For a free 15-minute ADHD Parenting Coaching mini-session sign-up here: https://www.smarterparenting.com/coaching/
To keep these podcast coming, donate to Smarter Parenting here: https://www.smarterparenting.com/donate-now/
This is episode 50. Let’s get started.
Smarter Parenting welcomes you to our podcast series, The Parenting Coach for ADHD. Here to heal and elevate lives is your Parenting Coach, Siope Kinikini.
Hello, everybody. How are you? I hope that all of you, my friends, are doing well. I’m reaching out and sending you a huge hug from where I’m at right now because I am super excited to be talking about a skill that is essential for any parent and for children. And that is the skill of Effective Praise. Now before we begin, I do need to give a shout out to the Utah Youth Village who sponsors Smarter Parenting. We are a division of the Utah Youth Village and their mission is to heal and elevate the lives of children and families around the world using proven family solutions. They’re a charity so they exist on donations. And if you found this podcast helpful, please give a donation to Smarter Parenting through the Utah Youth Village.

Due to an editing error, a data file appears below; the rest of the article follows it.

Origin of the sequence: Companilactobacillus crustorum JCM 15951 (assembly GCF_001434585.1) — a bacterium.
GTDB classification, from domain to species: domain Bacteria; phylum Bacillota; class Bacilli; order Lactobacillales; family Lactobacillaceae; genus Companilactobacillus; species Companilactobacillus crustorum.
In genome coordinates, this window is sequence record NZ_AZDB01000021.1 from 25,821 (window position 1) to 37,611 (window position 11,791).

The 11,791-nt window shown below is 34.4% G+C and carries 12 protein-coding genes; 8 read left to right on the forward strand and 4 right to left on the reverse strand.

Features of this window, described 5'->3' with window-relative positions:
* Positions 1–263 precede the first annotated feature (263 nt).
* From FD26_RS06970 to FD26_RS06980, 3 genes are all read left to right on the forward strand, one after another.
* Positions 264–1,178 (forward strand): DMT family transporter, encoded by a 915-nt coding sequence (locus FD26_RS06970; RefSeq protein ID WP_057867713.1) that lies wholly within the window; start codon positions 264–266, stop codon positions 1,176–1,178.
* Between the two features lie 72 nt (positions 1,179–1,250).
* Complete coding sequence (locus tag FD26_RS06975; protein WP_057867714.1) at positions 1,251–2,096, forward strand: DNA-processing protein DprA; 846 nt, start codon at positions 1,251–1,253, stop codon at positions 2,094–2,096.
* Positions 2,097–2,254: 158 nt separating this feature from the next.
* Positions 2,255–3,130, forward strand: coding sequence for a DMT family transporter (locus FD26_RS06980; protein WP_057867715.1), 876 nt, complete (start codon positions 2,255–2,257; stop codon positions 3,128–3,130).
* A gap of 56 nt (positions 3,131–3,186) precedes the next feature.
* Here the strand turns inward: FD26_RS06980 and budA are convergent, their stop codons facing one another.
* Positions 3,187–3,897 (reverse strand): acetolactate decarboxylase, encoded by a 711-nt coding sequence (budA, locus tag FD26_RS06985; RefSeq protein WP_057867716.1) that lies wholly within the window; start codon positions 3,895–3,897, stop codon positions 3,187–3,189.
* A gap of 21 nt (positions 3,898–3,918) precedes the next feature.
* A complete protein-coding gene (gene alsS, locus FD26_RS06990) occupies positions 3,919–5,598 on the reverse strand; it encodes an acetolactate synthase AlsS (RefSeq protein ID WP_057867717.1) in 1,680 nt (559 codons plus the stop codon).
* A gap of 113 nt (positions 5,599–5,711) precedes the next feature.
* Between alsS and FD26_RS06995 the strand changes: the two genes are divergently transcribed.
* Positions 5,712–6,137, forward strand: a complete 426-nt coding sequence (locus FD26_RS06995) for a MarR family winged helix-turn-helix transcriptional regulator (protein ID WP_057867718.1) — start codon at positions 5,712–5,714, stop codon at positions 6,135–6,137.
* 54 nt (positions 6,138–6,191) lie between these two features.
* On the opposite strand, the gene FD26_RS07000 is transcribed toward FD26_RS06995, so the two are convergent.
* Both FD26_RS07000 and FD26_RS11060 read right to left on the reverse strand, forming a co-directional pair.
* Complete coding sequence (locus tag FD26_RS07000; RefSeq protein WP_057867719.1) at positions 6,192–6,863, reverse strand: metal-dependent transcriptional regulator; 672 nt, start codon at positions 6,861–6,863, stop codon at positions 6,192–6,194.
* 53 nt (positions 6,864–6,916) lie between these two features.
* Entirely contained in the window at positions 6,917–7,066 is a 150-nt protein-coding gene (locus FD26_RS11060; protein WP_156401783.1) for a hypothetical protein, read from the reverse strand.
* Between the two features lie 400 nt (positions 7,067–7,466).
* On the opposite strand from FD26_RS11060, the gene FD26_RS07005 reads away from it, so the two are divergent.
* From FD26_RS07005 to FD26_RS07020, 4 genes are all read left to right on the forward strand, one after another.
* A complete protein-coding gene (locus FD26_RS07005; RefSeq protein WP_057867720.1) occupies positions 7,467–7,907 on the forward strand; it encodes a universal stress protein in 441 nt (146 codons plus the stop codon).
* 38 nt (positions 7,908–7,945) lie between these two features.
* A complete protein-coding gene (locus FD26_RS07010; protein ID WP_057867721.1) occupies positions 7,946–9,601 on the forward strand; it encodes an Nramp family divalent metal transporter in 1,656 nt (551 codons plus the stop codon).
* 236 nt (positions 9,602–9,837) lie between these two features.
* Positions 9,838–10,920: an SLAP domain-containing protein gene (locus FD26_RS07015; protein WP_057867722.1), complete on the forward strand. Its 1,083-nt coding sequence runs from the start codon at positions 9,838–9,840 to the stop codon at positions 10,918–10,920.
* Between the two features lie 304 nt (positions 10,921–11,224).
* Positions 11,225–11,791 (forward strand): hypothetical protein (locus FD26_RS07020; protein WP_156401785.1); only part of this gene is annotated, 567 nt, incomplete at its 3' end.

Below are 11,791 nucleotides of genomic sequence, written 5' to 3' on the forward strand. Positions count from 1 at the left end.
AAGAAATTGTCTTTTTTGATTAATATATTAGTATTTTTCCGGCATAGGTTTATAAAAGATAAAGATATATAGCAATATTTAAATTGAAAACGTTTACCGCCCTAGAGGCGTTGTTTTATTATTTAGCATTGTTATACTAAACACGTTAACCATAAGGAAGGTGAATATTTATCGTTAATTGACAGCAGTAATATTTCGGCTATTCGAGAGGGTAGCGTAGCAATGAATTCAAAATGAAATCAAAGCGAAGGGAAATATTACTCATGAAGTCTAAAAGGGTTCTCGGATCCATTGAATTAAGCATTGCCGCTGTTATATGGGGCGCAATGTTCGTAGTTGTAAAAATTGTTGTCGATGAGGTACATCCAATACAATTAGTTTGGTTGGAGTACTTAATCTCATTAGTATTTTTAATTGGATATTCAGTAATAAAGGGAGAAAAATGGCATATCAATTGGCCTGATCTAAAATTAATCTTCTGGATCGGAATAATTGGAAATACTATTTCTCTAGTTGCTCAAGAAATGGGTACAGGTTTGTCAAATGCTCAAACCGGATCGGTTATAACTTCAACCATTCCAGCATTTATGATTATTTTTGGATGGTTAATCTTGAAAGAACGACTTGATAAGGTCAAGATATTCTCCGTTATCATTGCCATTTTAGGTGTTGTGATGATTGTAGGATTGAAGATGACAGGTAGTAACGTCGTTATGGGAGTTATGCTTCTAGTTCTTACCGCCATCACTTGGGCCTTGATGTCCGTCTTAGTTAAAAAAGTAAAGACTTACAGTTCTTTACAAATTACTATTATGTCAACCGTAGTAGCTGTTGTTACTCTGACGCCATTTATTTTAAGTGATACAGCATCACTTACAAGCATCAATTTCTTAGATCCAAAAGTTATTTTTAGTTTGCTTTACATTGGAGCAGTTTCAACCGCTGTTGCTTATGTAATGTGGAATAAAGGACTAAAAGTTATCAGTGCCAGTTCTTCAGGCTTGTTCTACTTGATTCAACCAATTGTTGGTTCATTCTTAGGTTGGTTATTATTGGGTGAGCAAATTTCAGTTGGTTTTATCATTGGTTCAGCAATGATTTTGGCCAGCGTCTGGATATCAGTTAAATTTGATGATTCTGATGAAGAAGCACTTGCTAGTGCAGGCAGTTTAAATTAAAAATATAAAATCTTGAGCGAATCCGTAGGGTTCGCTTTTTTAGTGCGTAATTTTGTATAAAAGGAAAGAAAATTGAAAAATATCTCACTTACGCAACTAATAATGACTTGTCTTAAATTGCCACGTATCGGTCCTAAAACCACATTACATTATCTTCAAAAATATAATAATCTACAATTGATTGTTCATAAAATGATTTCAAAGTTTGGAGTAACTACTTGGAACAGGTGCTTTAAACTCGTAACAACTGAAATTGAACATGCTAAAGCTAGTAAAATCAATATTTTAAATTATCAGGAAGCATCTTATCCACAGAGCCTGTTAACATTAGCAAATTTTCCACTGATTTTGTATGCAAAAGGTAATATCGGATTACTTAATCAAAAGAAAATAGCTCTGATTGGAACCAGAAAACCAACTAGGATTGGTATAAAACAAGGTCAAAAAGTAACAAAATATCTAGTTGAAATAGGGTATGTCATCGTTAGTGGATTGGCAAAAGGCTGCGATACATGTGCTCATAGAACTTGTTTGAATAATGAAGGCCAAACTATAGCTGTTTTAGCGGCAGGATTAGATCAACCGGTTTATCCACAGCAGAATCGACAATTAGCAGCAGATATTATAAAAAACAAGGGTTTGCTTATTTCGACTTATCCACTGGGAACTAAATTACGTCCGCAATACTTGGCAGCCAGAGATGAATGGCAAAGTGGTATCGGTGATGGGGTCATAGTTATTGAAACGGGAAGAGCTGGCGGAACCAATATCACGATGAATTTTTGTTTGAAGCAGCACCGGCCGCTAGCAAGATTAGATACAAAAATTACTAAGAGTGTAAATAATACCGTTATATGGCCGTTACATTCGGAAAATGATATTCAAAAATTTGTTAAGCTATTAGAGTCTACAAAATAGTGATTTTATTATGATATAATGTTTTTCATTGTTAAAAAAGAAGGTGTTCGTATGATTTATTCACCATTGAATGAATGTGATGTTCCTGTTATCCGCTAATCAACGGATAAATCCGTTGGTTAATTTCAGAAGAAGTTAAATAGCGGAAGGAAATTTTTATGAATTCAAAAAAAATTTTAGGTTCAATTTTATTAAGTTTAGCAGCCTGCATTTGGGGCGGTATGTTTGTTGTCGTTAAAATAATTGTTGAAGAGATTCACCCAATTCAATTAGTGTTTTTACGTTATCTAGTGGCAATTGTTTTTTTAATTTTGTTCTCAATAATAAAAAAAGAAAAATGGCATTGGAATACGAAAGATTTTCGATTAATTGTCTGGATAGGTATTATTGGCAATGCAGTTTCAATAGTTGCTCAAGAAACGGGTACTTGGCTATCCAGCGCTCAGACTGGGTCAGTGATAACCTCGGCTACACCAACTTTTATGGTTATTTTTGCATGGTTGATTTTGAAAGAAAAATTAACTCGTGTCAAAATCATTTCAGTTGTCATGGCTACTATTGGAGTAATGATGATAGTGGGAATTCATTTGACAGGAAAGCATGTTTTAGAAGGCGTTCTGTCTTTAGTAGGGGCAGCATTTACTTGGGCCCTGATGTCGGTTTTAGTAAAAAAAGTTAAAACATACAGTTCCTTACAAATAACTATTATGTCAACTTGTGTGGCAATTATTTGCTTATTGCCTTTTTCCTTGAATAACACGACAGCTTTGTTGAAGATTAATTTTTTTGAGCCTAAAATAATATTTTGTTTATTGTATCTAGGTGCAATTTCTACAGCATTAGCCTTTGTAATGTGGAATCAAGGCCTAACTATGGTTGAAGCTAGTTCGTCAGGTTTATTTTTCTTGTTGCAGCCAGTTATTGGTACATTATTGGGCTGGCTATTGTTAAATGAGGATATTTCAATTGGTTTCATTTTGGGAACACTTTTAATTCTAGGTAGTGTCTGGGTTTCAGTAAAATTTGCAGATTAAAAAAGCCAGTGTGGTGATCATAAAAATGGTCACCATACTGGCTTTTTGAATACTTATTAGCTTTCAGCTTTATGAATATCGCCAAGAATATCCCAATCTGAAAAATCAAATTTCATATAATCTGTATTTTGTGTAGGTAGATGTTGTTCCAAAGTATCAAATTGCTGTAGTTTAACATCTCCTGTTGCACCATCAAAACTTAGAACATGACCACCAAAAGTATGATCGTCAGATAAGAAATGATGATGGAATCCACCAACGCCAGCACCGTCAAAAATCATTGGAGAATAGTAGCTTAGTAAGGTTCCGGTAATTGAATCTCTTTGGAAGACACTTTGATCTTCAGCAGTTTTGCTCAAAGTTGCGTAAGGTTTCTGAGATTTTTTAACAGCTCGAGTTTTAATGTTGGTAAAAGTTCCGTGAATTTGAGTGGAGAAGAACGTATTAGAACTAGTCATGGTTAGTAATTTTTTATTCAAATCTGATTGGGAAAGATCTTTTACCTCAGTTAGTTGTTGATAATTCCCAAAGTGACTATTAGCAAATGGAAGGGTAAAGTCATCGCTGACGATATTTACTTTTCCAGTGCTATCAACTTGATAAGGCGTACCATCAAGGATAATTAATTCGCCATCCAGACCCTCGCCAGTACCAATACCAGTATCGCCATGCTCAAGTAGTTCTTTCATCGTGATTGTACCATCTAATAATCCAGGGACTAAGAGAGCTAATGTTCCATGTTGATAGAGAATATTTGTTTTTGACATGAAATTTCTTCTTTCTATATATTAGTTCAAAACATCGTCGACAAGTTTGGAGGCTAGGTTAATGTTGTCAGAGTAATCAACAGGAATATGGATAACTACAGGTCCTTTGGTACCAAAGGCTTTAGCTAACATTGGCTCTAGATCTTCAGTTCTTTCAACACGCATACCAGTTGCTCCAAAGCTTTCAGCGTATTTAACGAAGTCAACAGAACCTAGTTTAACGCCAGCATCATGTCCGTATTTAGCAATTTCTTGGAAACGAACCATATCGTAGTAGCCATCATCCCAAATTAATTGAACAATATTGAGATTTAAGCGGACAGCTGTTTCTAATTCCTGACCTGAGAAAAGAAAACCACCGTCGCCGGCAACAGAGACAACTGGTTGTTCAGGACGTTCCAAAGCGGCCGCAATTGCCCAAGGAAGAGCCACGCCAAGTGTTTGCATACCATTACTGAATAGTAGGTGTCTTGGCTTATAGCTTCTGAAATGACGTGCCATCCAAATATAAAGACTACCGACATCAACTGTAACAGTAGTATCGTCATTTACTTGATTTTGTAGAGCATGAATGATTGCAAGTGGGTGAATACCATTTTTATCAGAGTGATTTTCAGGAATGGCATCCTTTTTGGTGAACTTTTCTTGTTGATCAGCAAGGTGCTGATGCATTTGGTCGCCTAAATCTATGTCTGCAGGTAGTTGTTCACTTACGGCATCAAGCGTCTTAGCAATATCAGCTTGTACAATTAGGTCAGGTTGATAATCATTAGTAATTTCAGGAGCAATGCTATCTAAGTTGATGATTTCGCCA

I also need to give a shout out to a special group of people who help Smarter Parenting move forward. And those people are the team behind the website and also all the videos that we create and edit and upload these podcasts. You would be surprised just how much work it takes to put something like this together. However, I am surrounded by the most talented team and that team consists of three other people.
There is Amy and she helps to edit and create content and manage the content that’s on the website. And also here for the podcast, she does some of the editing here. There’s Rob who’s our videographer and also helps put everything together. So if you’ve seen any of the videos on the Smarter Parenting website, he’s animated all of the animation that is included in there. He’s provided some of the humor that is in there and really helps with a lot of the visuals. And then there’s Dustin, who’s on the team who takes care of the website and he is over all the technical things that happen.
And then my role obviously is I work with families and I help families around the world. So we all come from different disciplines and yet together we are a powerful force for good in Smarter Parenting. So I wanted to give a shout out to my team and actually praise them for the effective work that they do in bringing all of this about so we can reach you, families out there who are in need and are looking for help. You may be wondering, “Wow, those are two big shout outs.” Actually what I’m doing is providing praise. I’m praising them and praising the people who make this possible on this podcast because I think it’s super important that we reach out and we give gratitude to those who help us. So thank you, thank you, thank you to all those people who have made this possible.